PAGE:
The ruined city of Vijayanagar, better known as Hampi, the name of the local village nearby in the state of Karnataka, is fascinating. Set in a surreal and beautiful boulder-strewn landscape, Vijayanagar between the 14th and 16th centuries was the most powerful Hindu capital in the Deccan. 16th century travelers and visitors were astonished by its size and apparent wealth.
Vijayanagar’s prosperity was based on the control of the spice trade route to the south and the cotton industry of the southeast. However, in the second half of the 16th century the thriving city was devastated by a 6-month Muslim siege. Thanks to the onslaught, most monuments seem much older than their four or five hundred years. However, the serene river setting and boulder-strewn landscape add to Vijayanagar’s continued appeal.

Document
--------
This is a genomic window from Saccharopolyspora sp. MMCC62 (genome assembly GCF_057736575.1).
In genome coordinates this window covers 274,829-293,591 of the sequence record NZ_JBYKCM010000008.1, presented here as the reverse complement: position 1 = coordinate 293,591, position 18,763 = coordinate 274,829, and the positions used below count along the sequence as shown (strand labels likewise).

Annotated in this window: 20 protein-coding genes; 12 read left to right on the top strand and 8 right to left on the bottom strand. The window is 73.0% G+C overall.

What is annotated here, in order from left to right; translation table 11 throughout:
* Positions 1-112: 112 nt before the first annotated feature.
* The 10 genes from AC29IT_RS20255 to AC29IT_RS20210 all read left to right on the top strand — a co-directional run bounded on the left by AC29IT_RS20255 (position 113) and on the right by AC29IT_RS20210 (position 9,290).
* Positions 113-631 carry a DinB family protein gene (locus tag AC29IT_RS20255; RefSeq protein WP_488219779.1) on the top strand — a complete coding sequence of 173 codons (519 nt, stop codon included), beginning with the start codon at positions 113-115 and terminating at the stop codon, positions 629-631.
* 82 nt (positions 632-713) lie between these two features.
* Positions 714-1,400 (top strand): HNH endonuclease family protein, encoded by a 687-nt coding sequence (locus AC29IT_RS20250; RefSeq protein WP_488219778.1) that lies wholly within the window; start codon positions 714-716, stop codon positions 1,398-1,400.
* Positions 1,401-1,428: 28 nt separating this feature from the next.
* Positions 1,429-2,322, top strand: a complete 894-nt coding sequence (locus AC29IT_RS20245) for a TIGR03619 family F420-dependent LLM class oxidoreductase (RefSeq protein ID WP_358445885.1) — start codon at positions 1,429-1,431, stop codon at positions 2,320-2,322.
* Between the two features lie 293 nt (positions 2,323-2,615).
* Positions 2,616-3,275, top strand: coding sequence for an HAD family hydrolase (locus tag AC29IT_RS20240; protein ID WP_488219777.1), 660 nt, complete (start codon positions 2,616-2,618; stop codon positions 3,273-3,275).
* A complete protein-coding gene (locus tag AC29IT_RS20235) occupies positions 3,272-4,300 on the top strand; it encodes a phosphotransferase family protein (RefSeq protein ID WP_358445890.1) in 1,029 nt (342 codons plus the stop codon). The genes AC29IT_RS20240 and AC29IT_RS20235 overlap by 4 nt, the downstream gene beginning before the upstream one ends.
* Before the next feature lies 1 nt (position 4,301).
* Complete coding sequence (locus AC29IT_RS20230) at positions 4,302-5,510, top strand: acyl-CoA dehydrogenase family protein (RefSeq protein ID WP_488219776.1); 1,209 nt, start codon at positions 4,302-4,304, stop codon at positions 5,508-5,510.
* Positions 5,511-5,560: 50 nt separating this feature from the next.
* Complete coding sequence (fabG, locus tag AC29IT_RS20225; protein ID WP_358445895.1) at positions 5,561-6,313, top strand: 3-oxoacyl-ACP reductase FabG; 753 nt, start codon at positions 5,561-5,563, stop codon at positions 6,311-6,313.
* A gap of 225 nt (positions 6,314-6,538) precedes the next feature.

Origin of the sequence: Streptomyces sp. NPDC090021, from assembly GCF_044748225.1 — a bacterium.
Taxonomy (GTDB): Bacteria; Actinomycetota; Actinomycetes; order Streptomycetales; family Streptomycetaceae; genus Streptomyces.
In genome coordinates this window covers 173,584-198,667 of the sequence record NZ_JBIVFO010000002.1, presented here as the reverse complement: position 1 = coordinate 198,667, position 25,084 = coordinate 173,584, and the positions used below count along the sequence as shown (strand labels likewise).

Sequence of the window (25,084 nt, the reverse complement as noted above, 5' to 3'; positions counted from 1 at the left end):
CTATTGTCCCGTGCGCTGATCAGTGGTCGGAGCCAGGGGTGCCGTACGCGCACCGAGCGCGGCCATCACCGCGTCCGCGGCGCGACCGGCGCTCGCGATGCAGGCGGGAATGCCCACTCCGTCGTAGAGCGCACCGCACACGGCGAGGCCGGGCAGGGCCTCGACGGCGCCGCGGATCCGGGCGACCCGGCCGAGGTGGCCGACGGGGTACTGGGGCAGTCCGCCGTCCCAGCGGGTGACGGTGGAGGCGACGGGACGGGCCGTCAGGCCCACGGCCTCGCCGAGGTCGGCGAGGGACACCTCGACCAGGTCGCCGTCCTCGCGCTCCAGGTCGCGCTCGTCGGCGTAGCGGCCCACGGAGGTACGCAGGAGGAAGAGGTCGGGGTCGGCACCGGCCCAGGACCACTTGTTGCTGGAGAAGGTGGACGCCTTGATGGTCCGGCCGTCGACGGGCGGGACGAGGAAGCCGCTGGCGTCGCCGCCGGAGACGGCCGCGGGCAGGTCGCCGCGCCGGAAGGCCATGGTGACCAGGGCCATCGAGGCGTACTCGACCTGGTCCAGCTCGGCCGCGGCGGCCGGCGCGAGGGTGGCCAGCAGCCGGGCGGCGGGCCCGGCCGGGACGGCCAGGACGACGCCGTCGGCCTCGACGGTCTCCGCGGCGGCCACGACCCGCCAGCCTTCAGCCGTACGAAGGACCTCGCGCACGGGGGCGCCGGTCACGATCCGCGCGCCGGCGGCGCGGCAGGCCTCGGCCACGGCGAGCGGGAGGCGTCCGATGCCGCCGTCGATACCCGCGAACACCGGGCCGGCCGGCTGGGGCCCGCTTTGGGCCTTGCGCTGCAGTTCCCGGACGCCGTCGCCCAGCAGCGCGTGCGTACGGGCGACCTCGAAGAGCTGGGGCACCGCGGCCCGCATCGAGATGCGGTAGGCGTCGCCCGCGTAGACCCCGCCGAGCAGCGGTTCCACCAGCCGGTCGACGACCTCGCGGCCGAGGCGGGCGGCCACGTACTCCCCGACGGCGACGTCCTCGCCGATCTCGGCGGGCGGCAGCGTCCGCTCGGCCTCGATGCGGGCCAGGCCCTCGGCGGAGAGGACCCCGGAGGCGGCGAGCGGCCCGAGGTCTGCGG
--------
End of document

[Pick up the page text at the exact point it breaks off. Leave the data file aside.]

Although spread across some 26km, the ruins of Vijayanagar are mostly concentrated in two distinct areas. Many ruins lie in the area in and around Hampi Bazaar and nearby riverside area, which also encompasses the city’s most sacred enclave of temples and ghats. East of Hampi Bazaar is the UNESCO-listed 16th century Vittala Temple, the undisputed highlight of the ruins. There’s an ornate stone chariot in the temple’s courtyard. At one time, the stone wheels were capable of turning.
The second area is south of the river and just northwest of Kamalapuram village, where here are the remains of palaces, elephants stables, guard houses, temples and pavilions.
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